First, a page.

5. La La Land (2016)
Damien Chazelle was a hot property in Hollywood after he delivered one of the best movies of the decade with the throbbing, cacophonous drumming drama Whiplash. His follow-up was something very different – a romantically-charged love letter to Old Hollywood, and to musicals including the French classic The Umbrellas of Cherbourg. Emma Stone is an aspiring actress and Ryan Gosling a struggling jazz pianist, both trying to make ends meet in Los Angeles.
Chazelle’s film is delightfully charming, but also has a bittersweet undercurrent of sadness to it. It’s that which makes it a truly special movie that has a deeply resonating impact even once the songs dry up after the midpoint. Gosling and Stone, who have also appeared together in films like Crazy, Stupid, Love and Gangster Squad, are a dynamic double act and the emotion is keenly felt, not least when Stone breaks out into the heart-breaking ‘Audition’. It’s the best song on the soundtrack. Don’t @ me.
4. Frozen (2013)
It could have been Tangled and it could certainly have been Moana, but the Disney animation that has made it on to this list is Frozen. Like those other movies, it’s very much a princess tale, but it’s one with a twist. Kristen Bell’s Anna and Idina Menzel’s Elsa are siblings, estranged somewhat after a near-fatal accident in their youth, caused by Elsa’s magical ice powers. A plot summary, though, is futile for this one. You’ve seen it. Many times. We all have.
It’s easy to be cynical about Frozen, which has become a ubiquitous cultural artefact in the six years since we all first heard ‘Let It Go’. However, there’s emotional potency in its storytelling and every song – with the possible exception of the weird troll one – lands with aplomb. The sequel is pretty darn good too.
3. Anna and the Apocalypse (2017)
After a lengthy festival run, Anna and the Apocalypse landed in a limited number of UK cinemas just before Christmas last year. It’s an ambitious genre hybrid, combining Christmas movie, high school comedy, toe-tapping musical and zombie apocalypse horror. Helmed by Scottish filmmaker John McPhail and boasting a cast of British comedy stalwarts, as well as luminous newcomer Ella Hunt in the title role, it’s a bona fide festive classic of the future.
McPhail doesn’t shy away from the gore inherent within the genre – there’s some deliciously icky practical effects work – but this is also a musical that embraces the cheesiness and schmaltz of the festive period. It’s rough around the edges and more than a little corny, but that’s exactly what Christmas is about – and it’s a joy.
2. The Muppets (2011)
Musicals are sometimes bittersweet and serious but, often, they’re exercises in raucous happiness and fun. That’s certainly the case with this reboot of The Muppets, which was directed by James Bobin and penned by Nicholas Stoller alongside star Jason Segel. He plays Gary whose brother, Walter, is clearly a Muppet – not that anybody seems to notice. They’re big fans of the Muppets and get the gang back together when they discover that an evil oil baron is planning to bulldoze the historic theatre in which The Muppet Show was filmed.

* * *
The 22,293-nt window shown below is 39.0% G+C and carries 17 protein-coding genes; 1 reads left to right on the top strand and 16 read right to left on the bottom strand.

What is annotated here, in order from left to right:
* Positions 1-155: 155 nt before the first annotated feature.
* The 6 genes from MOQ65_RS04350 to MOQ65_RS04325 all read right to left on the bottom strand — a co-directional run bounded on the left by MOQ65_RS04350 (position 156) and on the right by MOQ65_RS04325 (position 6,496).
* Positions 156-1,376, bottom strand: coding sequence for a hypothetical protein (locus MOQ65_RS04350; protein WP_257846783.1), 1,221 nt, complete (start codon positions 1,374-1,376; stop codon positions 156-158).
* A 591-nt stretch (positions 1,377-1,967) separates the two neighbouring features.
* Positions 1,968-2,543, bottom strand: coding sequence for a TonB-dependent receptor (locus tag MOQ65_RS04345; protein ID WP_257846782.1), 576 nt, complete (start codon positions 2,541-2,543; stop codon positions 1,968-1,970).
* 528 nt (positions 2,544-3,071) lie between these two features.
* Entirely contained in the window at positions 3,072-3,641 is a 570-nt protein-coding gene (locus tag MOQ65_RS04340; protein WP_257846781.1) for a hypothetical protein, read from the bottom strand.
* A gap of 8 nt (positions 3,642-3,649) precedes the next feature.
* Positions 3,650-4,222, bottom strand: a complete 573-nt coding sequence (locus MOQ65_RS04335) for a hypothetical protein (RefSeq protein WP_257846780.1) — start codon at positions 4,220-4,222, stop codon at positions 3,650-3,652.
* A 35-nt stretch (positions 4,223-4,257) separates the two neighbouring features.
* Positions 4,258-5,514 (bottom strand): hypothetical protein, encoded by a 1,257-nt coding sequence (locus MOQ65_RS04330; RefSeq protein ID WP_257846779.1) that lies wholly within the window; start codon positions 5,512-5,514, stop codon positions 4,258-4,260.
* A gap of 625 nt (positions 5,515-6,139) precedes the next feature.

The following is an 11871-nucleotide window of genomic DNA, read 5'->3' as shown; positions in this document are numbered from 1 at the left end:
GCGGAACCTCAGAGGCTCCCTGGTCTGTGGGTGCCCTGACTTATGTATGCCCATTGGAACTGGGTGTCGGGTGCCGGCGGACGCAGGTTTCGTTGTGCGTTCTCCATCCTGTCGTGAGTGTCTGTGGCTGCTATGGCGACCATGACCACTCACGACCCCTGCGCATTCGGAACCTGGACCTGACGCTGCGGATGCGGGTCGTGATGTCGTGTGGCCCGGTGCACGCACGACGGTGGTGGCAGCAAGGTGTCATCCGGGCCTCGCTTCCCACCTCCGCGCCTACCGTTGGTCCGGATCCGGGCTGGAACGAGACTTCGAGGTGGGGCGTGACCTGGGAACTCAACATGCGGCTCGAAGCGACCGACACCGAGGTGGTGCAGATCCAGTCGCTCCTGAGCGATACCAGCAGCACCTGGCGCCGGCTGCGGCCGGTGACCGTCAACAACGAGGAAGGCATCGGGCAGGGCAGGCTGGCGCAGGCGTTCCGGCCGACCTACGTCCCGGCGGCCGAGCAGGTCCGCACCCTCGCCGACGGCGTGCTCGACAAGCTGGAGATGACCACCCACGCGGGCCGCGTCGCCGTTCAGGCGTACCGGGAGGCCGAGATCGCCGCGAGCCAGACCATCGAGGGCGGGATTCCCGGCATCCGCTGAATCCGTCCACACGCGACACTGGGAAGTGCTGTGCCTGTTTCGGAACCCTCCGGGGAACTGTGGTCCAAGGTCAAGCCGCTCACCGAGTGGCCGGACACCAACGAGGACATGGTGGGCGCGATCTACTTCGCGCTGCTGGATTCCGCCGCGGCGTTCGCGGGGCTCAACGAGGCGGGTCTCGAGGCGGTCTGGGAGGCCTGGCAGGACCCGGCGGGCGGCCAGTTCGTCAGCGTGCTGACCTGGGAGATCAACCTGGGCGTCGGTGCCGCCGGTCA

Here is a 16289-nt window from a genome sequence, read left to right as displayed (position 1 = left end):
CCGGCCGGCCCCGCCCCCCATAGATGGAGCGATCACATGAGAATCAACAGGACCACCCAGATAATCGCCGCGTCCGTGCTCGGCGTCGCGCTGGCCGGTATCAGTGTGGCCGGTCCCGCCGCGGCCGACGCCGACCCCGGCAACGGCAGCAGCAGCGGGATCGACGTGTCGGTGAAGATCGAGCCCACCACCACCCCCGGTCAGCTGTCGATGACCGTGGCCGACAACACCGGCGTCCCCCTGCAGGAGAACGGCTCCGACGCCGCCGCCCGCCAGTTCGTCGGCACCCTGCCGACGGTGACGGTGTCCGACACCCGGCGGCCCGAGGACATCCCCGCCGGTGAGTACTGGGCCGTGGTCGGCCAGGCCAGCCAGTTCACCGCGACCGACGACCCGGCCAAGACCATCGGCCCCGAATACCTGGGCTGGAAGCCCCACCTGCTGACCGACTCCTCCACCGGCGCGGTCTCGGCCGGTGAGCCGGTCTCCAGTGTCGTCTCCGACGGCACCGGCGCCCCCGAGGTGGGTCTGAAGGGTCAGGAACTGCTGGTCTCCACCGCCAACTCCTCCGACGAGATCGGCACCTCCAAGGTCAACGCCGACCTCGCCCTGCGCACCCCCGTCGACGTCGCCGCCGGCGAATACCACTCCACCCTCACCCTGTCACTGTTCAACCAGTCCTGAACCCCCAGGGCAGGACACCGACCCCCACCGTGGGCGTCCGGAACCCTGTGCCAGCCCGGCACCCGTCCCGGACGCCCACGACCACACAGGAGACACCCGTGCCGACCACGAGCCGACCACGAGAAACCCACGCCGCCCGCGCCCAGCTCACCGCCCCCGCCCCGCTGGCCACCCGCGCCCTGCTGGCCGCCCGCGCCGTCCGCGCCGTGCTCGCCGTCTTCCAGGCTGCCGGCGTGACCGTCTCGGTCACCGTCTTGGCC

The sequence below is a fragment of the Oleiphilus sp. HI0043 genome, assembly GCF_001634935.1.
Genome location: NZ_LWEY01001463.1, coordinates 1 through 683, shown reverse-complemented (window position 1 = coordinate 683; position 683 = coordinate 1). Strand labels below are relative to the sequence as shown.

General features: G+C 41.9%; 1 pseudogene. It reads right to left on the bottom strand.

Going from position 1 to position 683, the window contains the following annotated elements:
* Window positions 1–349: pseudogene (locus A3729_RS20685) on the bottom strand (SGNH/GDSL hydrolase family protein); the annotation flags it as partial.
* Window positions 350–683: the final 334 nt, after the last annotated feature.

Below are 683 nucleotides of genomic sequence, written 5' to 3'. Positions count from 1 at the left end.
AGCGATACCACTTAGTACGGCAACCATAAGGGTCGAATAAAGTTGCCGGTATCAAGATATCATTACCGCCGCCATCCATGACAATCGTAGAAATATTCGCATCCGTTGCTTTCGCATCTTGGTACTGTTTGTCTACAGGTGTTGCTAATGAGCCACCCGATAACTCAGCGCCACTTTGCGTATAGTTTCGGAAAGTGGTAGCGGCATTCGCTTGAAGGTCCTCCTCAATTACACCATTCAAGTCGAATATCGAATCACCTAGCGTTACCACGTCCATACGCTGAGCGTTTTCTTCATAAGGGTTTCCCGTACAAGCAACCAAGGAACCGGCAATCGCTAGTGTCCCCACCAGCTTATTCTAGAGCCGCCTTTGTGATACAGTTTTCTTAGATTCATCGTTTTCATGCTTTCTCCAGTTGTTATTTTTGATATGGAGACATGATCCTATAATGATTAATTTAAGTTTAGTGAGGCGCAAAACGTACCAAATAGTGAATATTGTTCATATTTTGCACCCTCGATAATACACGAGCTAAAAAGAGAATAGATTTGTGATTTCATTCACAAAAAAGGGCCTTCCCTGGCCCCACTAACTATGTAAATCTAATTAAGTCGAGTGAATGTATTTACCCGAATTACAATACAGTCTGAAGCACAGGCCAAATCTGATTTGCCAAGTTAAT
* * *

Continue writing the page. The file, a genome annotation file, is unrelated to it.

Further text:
This is a sunny odyssey through the world of the Muppets, with nostalgia aplenty for those brought up on the charms of Kermit and Jim Henson’s other creations. It’s also a riotously self-aware and postmodern movie, regularly taking swipes at its own format and world while providing plenty of slapstick for its young audience, as well as a parade of enjoyable celebrity cameos.
Everything about this movie works and there’s love and affection in every frame. This is a film that can somehow get away with having an entire musical number performed by clucking chickens. Then they squandered all of the goodwill by putting Ricky Gervais in the sequel. What a disaster.
1. Sing Street (2016)
John Carney is pretty much the master of the modern musical. Begin Again could easily have made this list and Once would absolutely be on a list of the best musicals from the 2000s. The one I have picked, though, is Sing Street, which again puts the musical in the high school world. Set in 1980s Dublin, it follows Conor (Ferdia Walsh-Peelo) as he forms the titular band in order to impress beguiling older girl Raphina (Lucy Boynton).
The film is a terrific, layered tale of changing identities during teenage years, with focus placed squarely on the ways in which young people wear masks both literal and figurative in order to say something about who they want to be. The songs skip through genres and influences merrily, helped along by the mix between raw performances and more choreographed, fantasy-style sequences.
This movie was criminally underseen on its cinema run, but it deserves credit years later as an adorable slice of teenage fantasy that shows just how important every little emotion feels when you’re young and learning to express yourself. Carney’s script is packed with wit, warmth and charm, all the way up to the ludicrous, fanciful finale. It’s a treat of a musical that everyone should see as soon as possible.
Tom Beasley is a freelance film journalist and wrestling fan. Follow him on Twitter via @TomJBeasley for movie opinions, wrestling stuff and puns.